I remember beating Ico and feeling the same sense of accomplishment that I've always felt from beating games. I remember feeling the beauty and the simplicity of the game. I remember that feeling life goes on. As small of a part as these games played in this small, yet undoubtedly important chapter of my life, I feel that they really helped me to maintain order. I look back on Ico not as an amazing game that changed the way I looked at games, but a game that helped me when no one else could.
I ended up having quite a journey. After Memphis I moved to Upstate New York where I graduated with new friends and incredible memories. I moved right after graduation to Kansas City where I live now. Life has gone on and I've still got quite a bit left.
The Gulf Coast is my home. I've showed pictures of destruction that tug at my heartstrings because these are places I grew up and knew. I don't want the theme of this blog to be a total downer, so I'll tell you that my family was helped out in a big way by people from New York that were volunteering and giving out food in D'iberville. I later met this group of people in what can be called a highly unlikely coincidence when I moved to New York. I know, right?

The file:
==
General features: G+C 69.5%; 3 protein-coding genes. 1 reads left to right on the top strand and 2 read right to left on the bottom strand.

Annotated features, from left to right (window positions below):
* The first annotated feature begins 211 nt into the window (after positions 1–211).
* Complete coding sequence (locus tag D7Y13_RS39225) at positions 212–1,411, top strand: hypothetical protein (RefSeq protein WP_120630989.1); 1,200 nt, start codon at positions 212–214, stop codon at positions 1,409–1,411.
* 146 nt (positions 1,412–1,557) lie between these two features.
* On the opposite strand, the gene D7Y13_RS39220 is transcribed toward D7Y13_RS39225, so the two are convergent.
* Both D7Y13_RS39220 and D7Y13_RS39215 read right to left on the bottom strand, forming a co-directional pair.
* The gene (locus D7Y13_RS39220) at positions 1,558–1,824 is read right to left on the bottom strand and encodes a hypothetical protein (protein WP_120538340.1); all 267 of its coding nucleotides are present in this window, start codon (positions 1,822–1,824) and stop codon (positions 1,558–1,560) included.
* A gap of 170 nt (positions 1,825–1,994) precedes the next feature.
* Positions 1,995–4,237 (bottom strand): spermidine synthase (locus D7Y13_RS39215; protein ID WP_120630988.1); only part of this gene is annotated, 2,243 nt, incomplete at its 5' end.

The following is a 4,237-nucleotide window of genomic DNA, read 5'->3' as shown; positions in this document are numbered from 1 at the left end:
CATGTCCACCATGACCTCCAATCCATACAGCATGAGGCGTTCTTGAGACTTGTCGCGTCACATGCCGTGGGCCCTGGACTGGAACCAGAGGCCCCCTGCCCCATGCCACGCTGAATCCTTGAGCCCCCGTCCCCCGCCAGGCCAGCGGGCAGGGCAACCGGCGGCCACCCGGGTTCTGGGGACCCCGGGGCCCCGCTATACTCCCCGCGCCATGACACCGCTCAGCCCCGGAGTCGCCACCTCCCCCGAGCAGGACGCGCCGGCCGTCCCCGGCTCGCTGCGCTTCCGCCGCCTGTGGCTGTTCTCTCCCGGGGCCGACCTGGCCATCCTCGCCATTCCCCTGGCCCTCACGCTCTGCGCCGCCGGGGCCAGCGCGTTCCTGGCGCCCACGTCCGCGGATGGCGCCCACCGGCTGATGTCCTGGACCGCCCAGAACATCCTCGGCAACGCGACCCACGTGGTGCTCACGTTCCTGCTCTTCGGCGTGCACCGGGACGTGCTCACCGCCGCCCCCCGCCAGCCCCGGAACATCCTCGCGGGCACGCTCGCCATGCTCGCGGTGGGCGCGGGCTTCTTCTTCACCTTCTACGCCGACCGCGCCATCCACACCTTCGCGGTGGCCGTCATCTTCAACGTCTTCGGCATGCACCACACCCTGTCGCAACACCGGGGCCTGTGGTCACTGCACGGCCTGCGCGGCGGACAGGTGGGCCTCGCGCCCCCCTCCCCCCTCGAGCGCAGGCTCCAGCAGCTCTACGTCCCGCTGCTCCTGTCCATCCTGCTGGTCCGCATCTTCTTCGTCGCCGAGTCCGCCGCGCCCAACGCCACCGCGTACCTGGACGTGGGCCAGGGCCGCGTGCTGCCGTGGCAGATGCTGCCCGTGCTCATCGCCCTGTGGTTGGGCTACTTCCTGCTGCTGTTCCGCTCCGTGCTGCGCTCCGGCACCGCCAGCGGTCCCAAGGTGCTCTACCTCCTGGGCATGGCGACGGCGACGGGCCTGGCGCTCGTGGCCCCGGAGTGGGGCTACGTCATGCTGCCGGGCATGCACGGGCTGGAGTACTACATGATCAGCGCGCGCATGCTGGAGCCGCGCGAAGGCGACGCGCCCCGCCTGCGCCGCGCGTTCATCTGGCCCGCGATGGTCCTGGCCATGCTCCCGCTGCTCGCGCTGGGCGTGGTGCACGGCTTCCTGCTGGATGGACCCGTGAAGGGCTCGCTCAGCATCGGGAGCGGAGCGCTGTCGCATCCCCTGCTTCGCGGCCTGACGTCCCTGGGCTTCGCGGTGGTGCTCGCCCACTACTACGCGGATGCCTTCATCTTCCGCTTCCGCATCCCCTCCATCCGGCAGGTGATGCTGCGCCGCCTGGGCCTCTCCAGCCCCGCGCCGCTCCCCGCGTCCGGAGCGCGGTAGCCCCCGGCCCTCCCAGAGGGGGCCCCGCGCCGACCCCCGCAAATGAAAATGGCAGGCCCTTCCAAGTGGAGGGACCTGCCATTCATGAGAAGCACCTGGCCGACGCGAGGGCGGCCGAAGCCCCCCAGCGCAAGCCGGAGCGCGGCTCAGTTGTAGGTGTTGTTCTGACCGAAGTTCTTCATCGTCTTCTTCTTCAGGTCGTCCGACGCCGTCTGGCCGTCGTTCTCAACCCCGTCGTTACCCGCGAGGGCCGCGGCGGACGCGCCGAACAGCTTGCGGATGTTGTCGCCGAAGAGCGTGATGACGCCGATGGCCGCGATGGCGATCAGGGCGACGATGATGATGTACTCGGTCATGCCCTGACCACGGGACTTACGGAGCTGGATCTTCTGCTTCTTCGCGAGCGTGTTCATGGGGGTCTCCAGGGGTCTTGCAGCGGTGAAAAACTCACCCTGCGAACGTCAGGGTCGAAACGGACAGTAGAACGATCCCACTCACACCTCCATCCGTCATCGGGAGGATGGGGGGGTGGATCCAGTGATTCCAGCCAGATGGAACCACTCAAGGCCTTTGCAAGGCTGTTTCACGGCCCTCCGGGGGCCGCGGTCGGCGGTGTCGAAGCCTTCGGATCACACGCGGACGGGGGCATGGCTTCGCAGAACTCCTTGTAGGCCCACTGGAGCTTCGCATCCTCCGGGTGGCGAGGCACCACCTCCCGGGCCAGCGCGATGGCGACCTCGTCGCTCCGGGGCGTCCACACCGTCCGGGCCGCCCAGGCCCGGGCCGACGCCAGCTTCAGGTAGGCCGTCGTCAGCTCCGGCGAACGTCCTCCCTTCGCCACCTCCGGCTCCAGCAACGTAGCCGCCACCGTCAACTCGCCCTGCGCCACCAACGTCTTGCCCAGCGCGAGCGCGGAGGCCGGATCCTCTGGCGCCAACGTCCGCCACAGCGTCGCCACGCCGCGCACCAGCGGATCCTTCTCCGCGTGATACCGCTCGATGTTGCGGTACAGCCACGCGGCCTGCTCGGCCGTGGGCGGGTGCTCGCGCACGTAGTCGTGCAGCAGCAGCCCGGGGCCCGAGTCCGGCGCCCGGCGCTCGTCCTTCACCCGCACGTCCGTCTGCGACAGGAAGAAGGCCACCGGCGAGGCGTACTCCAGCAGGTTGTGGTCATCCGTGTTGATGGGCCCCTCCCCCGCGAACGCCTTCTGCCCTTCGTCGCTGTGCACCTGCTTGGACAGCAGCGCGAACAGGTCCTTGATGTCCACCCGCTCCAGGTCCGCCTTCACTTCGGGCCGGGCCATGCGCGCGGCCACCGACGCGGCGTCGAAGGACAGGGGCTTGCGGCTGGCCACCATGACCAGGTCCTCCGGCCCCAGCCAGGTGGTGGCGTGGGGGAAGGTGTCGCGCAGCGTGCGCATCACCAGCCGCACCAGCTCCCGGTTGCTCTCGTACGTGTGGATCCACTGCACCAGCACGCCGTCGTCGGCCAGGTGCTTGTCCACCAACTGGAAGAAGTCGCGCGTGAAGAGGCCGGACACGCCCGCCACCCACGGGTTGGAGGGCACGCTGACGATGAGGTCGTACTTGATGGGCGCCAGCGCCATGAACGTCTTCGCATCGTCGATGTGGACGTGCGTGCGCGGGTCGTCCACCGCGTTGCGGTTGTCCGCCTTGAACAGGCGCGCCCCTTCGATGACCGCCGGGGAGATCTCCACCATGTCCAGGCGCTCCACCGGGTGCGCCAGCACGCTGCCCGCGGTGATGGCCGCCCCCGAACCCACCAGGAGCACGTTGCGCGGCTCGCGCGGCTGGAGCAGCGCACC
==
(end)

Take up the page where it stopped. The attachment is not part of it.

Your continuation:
Like I said, I'm very fortunate to be where I am today with the people that I love. And I'm fortunate to have an awesome community to share it with.
I walk in the door and exchange hi's and hellos with the two behind the counter. "Got any trade-ins today, Alex?". Yes, they know me by name. "Nah...I'm just looking for now." Of course I have trade-ins.